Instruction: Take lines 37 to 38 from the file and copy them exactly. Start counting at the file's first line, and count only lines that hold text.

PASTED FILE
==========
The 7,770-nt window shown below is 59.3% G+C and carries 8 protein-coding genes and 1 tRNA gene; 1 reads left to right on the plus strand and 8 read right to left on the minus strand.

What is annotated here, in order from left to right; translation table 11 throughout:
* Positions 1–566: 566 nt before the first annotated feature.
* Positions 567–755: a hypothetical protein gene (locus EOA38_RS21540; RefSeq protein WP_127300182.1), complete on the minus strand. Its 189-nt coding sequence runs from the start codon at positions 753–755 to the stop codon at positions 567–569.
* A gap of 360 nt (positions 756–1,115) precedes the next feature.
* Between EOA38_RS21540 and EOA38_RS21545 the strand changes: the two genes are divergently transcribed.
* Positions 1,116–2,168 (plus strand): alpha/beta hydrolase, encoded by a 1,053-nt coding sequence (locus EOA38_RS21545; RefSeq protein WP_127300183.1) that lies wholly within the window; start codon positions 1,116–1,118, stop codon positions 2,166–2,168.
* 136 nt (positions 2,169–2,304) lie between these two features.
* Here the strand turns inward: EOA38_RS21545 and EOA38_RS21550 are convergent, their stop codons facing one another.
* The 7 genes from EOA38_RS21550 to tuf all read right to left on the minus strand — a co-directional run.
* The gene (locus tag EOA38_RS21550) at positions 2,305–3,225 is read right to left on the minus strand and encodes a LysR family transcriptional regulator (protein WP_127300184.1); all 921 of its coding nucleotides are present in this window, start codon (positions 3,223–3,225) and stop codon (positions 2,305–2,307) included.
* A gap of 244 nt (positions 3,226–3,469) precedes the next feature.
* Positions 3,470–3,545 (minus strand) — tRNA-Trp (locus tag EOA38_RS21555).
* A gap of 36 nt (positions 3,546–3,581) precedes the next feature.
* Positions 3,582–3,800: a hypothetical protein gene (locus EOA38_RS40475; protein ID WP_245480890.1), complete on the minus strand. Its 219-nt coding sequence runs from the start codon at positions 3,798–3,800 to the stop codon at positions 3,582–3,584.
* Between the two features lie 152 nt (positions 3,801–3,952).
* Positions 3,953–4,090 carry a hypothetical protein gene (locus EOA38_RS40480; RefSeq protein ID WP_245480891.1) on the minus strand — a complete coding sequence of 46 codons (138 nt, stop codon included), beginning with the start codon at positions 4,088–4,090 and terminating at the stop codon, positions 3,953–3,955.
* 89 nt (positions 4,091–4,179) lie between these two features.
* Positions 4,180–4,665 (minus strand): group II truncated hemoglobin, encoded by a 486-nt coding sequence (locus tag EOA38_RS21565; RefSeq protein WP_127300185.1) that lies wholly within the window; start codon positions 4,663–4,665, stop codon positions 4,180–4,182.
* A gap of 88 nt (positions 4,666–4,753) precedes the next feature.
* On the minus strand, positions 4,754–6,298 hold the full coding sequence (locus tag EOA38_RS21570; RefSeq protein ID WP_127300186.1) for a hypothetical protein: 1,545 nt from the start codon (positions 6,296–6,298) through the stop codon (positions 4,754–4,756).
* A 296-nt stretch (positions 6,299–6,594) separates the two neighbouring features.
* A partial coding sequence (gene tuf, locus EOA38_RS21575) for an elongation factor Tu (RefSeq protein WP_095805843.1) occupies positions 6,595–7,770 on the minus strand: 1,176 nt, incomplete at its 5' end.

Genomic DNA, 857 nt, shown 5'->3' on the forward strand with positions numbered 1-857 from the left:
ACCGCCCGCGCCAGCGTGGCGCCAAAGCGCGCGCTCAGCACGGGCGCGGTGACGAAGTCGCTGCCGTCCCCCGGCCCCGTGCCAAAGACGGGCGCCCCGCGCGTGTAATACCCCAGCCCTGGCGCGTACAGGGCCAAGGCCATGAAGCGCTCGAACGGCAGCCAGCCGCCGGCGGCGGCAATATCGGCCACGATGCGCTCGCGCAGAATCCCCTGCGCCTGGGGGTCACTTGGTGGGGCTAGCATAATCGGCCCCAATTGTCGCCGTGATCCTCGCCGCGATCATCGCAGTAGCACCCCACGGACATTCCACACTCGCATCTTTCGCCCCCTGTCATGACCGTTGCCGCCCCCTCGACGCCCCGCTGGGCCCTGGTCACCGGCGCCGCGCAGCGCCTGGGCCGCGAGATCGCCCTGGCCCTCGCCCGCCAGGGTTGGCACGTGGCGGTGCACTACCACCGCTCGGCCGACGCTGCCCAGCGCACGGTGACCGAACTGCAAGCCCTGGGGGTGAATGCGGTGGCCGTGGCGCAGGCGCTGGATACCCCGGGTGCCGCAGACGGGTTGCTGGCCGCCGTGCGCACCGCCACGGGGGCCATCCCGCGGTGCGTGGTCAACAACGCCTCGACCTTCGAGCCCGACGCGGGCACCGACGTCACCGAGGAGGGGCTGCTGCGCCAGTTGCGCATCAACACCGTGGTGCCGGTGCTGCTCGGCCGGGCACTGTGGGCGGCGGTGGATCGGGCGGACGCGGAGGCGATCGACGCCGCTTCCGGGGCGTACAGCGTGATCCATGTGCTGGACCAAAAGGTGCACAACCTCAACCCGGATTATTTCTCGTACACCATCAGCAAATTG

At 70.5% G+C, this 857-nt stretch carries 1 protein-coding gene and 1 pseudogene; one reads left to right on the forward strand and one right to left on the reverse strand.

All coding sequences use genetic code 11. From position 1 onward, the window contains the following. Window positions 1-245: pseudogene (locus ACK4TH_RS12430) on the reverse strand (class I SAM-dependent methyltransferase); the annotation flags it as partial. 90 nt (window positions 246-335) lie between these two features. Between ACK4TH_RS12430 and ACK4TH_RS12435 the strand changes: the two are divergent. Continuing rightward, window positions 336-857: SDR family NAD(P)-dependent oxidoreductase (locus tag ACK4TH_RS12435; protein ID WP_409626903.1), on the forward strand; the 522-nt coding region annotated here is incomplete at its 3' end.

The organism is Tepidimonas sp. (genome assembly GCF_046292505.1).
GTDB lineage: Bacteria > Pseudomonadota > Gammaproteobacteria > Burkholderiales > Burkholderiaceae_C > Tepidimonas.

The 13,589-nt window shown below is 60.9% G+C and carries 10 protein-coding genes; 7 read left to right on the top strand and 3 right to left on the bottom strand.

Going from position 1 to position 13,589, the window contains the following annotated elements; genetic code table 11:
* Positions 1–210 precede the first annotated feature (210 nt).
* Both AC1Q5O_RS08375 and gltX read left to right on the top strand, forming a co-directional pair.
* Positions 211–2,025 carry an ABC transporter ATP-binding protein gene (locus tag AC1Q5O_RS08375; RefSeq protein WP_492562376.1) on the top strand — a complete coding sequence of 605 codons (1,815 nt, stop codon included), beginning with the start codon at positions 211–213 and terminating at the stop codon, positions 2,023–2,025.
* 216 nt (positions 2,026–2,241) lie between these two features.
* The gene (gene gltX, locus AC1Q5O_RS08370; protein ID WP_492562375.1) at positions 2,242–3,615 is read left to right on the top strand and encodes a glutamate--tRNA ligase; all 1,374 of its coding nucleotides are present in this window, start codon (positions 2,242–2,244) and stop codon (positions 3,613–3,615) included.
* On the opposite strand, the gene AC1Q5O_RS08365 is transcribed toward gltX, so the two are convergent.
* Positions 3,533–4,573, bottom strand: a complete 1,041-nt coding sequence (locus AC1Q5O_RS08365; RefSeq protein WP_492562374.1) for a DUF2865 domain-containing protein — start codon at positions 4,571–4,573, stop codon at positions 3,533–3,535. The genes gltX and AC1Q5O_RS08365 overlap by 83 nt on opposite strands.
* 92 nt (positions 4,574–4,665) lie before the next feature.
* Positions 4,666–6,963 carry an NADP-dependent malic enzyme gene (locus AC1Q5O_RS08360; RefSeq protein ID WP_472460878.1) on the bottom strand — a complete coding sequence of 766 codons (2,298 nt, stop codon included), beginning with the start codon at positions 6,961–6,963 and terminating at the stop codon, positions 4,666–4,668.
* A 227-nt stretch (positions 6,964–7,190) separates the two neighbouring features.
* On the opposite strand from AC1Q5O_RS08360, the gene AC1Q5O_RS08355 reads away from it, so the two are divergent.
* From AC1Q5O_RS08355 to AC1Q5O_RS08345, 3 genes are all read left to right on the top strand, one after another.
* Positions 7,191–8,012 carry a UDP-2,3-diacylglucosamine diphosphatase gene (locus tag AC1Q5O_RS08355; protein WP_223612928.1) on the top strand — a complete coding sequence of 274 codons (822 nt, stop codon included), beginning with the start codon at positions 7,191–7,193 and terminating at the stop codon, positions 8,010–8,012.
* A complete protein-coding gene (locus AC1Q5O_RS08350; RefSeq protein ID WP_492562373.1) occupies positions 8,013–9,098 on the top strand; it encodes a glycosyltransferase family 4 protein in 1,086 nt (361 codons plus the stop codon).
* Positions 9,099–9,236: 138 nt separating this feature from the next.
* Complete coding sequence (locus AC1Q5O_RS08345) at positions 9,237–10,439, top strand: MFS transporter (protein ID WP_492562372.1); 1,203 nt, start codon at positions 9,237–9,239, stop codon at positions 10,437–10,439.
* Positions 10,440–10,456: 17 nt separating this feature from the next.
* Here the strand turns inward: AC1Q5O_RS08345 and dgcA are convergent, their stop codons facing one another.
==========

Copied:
* On the opposite strand, the gene AC1Q5O_RS08365 is transcribed toward gltX, so the two are convergent.
* Positions 3,533–4,573, bottom strand: a complete 1,041-nt coding sequence (locus AC1Q5O_RS08365; RefSeq protein WP_492562374.1) for a DUF2865 domain-containing protein — start codon at positions 4,571–4,573, stop codon at positions 3,533–3,535. The genes gltX and AC1Q5O_RS08365 overlap by 83 nt on opposite strands.